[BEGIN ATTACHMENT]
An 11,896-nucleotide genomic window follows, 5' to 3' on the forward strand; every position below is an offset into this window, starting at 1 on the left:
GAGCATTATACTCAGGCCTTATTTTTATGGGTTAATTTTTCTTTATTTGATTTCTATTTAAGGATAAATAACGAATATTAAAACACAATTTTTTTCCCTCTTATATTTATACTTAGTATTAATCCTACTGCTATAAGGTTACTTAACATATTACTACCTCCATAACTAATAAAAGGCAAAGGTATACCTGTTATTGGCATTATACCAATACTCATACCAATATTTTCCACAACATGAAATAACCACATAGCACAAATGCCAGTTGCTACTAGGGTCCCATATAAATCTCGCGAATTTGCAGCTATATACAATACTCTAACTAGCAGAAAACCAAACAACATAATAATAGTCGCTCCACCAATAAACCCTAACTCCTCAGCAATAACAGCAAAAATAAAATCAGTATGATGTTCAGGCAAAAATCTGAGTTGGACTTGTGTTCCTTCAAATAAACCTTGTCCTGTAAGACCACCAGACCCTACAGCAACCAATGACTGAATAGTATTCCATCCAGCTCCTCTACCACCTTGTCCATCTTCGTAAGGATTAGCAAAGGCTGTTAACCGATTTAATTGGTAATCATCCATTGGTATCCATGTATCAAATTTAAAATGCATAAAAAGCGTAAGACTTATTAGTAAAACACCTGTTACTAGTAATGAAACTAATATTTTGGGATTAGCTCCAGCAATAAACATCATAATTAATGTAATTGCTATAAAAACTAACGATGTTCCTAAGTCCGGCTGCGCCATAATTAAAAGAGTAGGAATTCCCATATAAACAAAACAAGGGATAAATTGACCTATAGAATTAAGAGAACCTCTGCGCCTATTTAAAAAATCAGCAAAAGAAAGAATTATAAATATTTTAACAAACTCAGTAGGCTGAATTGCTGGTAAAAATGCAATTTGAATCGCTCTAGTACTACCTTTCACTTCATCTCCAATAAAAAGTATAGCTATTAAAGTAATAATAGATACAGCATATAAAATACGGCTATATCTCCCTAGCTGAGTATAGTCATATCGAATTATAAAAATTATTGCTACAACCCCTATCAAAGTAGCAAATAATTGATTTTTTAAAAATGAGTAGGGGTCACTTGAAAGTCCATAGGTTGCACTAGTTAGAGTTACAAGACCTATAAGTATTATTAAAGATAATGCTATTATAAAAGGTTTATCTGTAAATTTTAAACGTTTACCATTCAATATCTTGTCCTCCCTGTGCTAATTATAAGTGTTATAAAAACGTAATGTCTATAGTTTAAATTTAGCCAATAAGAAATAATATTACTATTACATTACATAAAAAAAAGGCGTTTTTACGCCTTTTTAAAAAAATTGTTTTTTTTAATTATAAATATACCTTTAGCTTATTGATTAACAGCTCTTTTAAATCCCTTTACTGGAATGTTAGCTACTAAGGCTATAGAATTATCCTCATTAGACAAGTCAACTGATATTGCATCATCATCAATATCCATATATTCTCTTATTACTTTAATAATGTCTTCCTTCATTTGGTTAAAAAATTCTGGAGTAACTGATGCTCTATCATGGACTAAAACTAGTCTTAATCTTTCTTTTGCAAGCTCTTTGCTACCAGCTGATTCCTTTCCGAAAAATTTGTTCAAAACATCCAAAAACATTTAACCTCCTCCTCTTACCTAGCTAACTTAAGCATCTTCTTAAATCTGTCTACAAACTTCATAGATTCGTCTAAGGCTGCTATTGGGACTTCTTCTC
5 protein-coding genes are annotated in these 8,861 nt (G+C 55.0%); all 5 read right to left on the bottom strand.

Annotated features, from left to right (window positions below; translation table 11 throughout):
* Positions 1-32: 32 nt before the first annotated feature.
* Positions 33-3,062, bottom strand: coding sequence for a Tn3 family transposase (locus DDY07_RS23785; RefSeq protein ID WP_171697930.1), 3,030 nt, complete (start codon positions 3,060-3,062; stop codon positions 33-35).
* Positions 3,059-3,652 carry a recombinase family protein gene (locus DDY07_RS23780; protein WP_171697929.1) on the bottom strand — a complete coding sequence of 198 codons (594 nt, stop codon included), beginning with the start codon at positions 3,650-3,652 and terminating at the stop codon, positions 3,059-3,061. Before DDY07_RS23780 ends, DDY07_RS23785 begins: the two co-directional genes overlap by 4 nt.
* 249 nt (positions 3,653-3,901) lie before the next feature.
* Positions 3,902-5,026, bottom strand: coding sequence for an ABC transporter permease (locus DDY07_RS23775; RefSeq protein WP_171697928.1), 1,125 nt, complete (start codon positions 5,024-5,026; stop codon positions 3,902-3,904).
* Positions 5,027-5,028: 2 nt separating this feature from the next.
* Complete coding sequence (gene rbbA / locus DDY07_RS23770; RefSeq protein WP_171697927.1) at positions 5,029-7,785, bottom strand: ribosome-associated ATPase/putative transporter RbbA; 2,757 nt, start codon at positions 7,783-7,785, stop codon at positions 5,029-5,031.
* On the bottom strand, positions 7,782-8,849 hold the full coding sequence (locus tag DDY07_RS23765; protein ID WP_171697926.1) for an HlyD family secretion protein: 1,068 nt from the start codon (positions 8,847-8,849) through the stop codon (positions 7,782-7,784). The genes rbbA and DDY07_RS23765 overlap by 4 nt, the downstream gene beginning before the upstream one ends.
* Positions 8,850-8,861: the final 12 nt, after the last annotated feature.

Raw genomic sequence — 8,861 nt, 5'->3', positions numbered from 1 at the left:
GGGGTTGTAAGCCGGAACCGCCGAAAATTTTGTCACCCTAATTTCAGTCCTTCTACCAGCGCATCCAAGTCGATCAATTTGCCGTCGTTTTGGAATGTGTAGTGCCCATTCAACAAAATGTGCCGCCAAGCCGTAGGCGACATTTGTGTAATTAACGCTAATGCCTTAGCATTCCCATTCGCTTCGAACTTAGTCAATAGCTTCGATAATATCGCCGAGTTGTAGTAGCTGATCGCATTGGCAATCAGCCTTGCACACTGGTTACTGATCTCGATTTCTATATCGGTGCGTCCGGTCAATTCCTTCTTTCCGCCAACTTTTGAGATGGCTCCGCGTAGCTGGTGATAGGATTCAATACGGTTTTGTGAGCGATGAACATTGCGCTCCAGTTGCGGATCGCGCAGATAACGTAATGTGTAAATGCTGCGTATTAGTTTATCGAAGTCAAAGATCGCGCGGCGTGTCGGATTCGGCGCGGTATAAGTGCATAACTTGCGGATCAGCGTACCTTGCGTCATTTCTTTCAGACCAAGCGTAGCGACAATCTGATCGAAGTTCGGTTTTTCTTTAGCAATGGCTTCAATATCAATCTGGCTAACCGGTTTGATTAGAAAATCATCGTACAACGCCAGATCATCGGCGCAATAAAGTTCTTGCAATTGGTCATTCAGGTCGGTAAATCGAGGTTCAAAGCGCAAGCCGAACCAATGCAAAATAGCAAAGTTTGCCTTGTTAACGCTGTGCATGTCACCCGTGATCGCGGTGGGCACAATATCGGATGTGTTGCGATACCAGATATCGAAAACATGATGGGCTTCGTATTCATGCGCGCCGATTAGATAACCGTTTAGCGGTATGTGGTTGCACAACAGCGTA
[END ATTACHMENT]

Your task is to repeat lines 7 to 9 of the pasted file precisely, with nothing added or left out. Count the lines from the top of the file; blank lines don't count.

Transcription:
* Positions 3,059-3,652 carry a recombinase family protein gene (locus DDY07_RS23780; protein WP_171697929.1) on the bottom strand — a complete coding sequence of 198 codons (594 nt, stop codon included), beginning with the start codon at positions 3,650-3,652 and terminating at the stop codon, positions 3,059-3,061. Before DDY07_RS23780 ends, DDY07_RS23785 begins: the two co-directional genes overlap by 4 nt.
* 249 nt (positions 3,653-3,901) lie before the next feature.
* Positions 3,902-5,026, bottom strand: coding sequence for an ABC transporter permease (locus DDY07_RS23775; RefSeq protein WP_171697928.1), 1,125 nt, complete (start codon positions 5,024-5,026; stop codon positions 3,902-3,904).